The UN High Commissioner for human rights in Bosnia, Madeleine Rees, demands that colleagues involved in the sex trade in Bosnia, including some UN officials, international peacekeepers, and police, be stripped of their immunity and prosecuted. She accuses Jacques Paul Klein, the former head of the UN mission in Bosnia, of not taking UN complicity in the country’s increasing sex trade seriously enough. There has been a recent upsurge in the trafficking of women in Bosnia, with reports documenting women as young as 12 years old being kidnapped from their homes in eastern Europe and being forced into prostitution by organized criminal gangs. The demand for young women in Bosnia began in the mid-1990s with the arrival of tens of thousands of male UN personnel. Some UN personnel and international aid workers have been linked to prostitution rings in the area. Rees says private contractors such as DynCorp are major contributors to the problem. She goes on to explain how foreign nationals enjoy immunity from punishment, and how no one is prosecuted if a brothel is raided and UN police are found inside. Jan Oskar Solnes, a spokesman for the European Union Police Mission in Bosnia and Herzegovina, responding to Rees comments, says: “It’s correct we have diplomatic immunity, but I imagine any incident [of sexual misconduct] would be a personal rather than professional matter.” Kirsten Haupt, a spokeswoman for the United Nations Liaison Office (UNLO) in Bosnia, says, “All cases have been thoroughly investigated. We have sent a number of officers home. There is absolutely no toleration of a ‘boys will be boys’ attitude here.” Also, an unnamed spokesman for DynCorp says, “We do not make it a practice to comment on opinions… However, we are familiar with previous public statements Ms. Rees has made about involuntary servitude and DynCorp continues to share her concerns for women held against their will in Bosnia, just as we condemn all human rights abuses anywhere in the world.” [Scotsman, 2/9/2003]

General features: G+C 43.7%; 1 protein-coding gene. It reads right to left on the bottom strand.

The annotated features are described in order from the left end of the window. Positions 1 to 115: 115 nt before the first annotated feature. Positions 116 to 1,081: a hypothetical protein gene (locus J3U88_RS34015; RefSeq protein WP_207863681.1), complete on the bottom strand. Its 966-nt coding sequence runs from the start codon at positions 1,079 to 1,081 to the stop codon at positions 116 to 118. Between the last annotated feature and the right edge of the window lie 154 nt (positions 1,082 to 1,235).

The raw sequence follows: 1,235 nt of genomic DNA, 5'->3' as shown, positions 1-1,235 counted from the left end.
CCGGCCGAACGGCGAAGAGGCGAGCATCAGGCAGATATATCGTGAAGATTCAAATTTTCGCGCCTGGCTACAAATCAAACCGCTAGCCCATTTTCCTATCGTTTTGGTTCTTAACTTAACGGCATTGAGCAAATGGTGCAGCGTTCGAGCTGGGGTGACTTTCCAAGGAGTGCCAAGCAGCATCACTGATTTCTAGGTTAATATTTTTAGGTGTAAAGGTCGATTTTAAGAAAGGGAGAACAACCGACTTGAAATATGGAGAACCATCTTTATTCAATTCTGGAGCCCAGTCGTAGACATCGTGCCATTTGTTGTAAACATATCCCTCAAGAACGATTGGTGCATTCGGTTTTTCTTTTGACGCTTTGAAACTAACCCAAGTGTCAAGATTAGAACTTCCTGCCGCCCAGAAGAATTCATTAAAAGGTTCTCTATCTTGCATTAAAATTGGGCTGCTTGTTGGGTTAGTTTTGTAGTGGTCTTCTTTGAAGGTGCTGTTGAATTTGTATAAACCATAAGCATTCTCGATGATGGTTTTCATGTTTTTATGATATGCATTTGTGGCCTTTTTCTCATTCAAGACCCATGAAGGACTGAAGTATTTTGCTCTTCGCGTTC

Entity Tags: DynCorp International, United Nations, Madeleine Rees, Jacques Paul Klein

Timeline Tags: Misc Entries

Paul Bremer approves a plan to recruit as many as 6,600 police advisers to help build and train an indigenous police force of 50,000 to 80,000 Iraqis from scratch. DynCorp—which received a $22 million contract to establish a criminal justice system a few months earlier (see Early 2003)—is to recruit police trainers from the US and various foreign countries. But over the next six months, only 50 police advisers will arrive in the country. A State Department official will later blame this failure on the program being insufficiently funded. [New York Times, 5/21/2006]